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The government recently said it is framing norms to convert petrol and diesel cars to petrol-electric or diesel-electric hybrids. And one company, Revolo, is ready with a kit that can be retrofitted in any petrol or diesel car, but costs about Rs. 60,000 to Rs. 80,000.

Now, if you look at CNG cars (which are essentially dual-fuel hybrids running on either petrol or CNG), the cost of converting a petrol car to a CNG car works out to almost the same as that of converting a petrol car to a petrol-electric hybrid. Also read: Govt framing norms for hybrid cars

Which one of these system should you pick? We take a look at the pros and cons of both, comparing a Maruti Alto fitted with the Revolo hybrid system and one fitted with a sequential CNG system.

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Revolo petrol-electric system

The petrol-electric hybrid system from Revolo (a KPIT Cummins offering) uses an electric motor coupled with the petrol engine through a drive-belt connected to the crankshaft pulley. The electric motor draws power from a battery pack (two 12V batteries) in the boot or from a single Lithium ion battery. This battery pack can be charged overnight from a standard household socket and it also gets recharged when the car is moving – especially during braking. Also see: Convert any car to a hybrid with Revolo’s system

Pros of the petrol-electric system

Revolo claims an additional fuel efficiency of 35% compared to a regular petrol Alto in the city. Given the city mileage of about 17 kmpl for a regular Alto one can get about 23 kmpl using this system. This would result in savings of up to 30% on fuel bills per year. Running costs would come down by 30% overall, given that electricity to charge the system is nearly 1/10th the cost.

Also the system is quite compact and does not take up as much space as a CNG system would – there is no big cylinder in the boot as the battery pack is small and can be fitted in one corner of the boot saving space.

The system, once fully charged, can run much longer than a CNG system would as it also gets trickle charged during the day when the car is running.

Cons of the petrol-electric system

The cost projection for installing such a system of between Rs. 60,000 to Rs. 80,000 is fairly high. You need to drive over 2000 km a month to realize the benefits of the system. With this kind of driving you would save about Rs 2,100 per month, making the system pay for itself by the third year of use. However, in the fourth year, expect your savings to drop considerably, as you would need to spend about Rs. 14,000 on new batteries. And this is a recurring cost every three to four years. Also read: Do hybrids really give better fuel efficiency and lower running costs?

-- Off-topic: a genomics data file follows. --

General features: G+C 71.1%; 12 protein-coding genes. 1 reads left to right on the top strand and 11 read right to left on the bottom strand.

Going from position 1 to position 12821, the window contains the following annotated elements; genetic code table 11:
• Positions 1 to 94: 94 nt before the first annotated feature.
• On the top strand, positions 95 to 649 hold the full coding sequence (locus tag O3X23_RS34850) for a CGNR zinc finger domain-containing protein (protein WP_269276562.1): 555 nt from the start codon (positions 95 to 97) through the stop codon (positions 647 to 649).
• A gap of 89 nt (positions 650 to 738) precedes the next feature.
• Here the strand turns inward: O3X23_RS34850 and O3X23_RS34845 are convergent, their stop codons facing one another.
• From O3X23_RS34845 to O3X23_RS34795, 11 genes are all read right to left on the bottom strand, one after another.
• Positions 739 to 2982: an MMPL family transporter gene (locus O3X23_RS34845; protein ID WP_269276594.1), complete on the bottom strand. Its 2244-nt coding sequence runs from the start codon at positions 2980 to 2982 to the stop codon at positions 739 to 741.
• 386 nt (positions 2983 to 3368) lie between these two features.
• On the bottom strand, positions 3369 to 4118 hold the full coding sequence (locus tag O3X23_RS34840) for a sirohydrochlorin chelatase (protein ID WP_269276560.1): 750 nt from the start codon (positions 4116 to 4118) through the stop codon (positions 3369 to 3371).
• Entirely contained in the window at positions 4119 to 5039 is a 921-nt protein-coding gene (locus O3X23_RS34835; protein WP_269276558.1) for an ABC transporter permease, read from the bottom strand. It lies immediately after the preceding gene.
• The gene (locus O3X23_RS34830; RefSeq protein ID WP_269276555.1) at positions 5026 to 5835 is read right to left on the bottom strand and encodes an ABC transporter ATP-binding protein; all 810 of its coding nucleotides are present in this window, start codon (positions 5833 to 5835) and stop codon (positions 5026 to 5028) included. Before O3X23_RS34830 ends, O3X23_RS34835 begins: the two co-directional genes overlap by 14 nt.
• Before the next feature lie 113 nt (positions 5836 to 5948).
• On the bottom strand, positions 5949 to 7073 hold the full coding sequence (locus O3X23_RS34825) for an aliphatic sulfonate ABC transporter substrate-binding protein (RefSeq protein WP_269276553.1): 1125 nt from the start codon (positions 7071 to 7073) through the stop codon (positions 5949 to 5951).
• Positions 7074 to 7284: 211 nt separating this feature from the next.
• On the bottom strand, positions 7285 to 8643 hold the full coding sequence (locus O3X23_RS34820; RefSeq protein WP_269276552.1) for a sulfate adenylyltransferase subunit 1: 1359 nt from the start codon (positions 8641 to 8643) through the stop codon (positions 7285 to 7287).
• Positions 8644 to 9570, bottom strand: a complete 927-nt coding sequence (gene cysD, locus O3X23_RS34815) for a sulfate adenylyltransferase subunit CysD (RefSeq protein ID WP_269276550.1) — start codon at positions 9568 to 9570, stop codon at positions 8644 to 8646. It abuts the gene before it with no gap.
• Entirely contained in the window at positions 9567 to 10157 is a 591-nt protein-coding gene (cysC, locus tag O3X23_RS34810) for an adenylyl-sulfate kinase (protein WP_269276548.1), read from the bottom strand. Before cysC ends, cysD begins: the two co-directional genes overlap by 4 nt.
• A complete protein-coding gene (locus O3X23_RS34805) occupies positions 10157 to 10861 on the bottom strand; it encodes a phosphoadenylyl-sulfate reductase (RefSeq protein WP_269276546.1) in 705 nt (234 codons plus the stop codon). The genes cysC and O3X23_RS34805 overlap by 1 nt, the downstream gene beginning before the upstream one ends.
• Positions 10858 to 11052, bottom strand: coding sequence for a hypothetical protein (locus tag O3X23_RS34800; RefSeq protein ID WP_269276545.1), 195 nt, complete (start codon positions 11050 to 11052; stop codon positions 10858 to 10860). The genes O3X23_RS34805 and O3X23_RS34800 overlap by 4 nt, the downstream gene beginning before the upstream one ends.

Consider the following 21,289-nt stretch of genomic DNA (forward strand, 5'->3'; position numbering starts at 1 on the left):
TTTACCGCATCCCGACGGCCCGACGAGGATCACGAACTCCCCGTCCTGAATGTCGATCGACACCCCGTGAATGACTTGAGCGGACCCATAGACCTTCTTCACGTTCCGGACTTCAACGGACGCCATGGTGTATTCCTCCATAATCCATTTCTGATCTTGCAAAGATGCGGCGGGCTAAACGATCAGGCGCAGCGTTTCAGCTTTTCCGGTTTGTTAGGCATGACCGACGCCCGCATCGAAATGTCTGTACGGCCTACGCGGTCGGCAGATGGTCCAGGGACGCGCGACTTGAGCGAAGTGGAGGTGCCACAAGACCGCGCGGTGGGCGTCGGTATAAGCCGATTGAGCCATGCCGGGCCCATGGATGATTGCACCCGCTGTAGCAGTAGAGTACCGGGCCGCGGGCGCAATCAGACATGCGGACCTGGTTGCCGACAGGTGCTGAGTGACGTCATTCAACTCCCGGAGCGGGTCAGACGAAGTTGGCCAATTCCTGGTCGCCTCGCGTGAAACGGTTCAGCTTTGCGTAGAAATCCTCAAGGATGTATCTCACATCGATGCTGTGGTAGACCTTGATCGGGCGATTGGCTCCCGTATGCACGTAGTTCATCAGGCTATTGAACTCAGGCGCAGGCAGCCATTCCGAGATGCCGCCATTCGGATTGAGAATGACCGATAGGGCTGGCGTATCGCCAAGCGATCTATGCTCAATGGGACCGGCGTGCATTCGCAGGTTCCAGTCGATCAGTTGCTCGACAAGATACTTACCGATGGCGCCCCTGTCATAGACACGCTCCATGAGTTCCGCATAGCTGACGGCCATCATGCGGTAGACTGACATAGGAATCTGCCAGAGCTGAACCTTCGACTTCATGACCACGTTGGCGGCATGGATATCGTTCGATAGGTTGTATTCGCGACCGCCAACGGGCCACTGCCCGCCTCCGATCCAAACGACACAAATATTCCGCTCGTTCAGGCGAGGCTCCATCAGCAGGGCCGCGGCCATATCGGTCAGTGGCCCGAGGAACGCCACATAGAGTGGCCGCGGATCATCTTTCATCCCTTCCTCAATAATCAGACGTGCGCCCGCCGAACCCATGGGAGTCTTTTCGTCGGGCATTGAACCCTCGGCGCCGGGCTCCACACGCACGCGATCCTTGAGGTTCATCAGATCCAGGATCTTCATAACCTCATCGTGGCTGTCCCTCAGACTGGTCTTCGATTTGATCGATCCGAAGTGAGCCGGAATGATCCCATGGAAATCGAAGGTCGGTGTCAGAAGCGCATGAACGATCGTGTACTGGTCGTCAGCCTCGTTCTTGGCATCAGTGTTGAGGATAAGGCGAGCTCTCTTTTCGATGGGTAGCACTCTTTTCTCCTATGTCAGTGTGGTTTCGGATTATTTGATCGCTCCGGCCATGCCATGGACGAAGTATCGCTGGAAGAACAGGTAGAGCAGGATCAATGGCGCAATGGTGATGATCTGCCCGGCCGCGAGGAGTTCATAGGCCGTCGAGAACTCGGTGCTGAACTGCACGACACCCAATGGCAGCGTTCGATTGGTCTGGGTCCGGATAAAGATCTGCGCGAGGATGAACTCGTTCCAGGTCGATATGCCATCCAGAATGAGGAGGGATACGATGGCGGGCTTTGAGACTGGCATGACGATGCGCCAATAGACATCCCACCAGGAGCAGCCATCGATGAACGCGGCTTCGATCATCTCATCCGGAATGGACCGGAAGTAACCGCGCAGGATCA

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CNG-petrol dual fuel systems

With a CNG conversion, the car can run on natural gas or petrol. Running it on CNG often gives slightly better fuel efficiency – in the case of the Alto about 22 km per Kg of CNG. With CNG prices at about Rs. 40 per Kg, it is nearly Rs. 30 cheaper than petrol per litre. Also read: Kinds of CNG kits, advantages and disadvantages

Pros of a CNG system

CNG conversion allows for pure CNG driving, without a drop of petrol being burned unlike the petrol-electric system, where you only get a boost from the electric motor, but are still consuming petrol. Therefore the savings (given the cost difference with petrol) are much higher. You realize the investment in CNG much faster than you would with a petrol electric system.

CNG filling networks are quite widespread in about 35 cities now, which means much easier access to gas. Electric charging points are not easily accessible unless you have a garage or easy access to a plug point. It also takes about 5 minutes to tank up on CNG, while it takes about 8 hours for a full-charge of the batteries.

Cons of a CNG system

The size of the CNG tank takes up almost the entire boot in an Alto, leaving no space for luggage. It also is substantially heavier and takes its toll on the suspension of the car. When one travels out of town this becomes an issue as CNG networks don’t exist outside of major cities, forcing the driver to drive on petrol and negate any savings.

Now that you’ve seen the pros and cons of both the systems, which do you think would suit your needs better? CNG or a petrol-electric assist hybrid system? Share your thoughts. Also read: Toyota Prius only hybrid, but Maruti may join in

Posted in CNG-LPGFuel Economy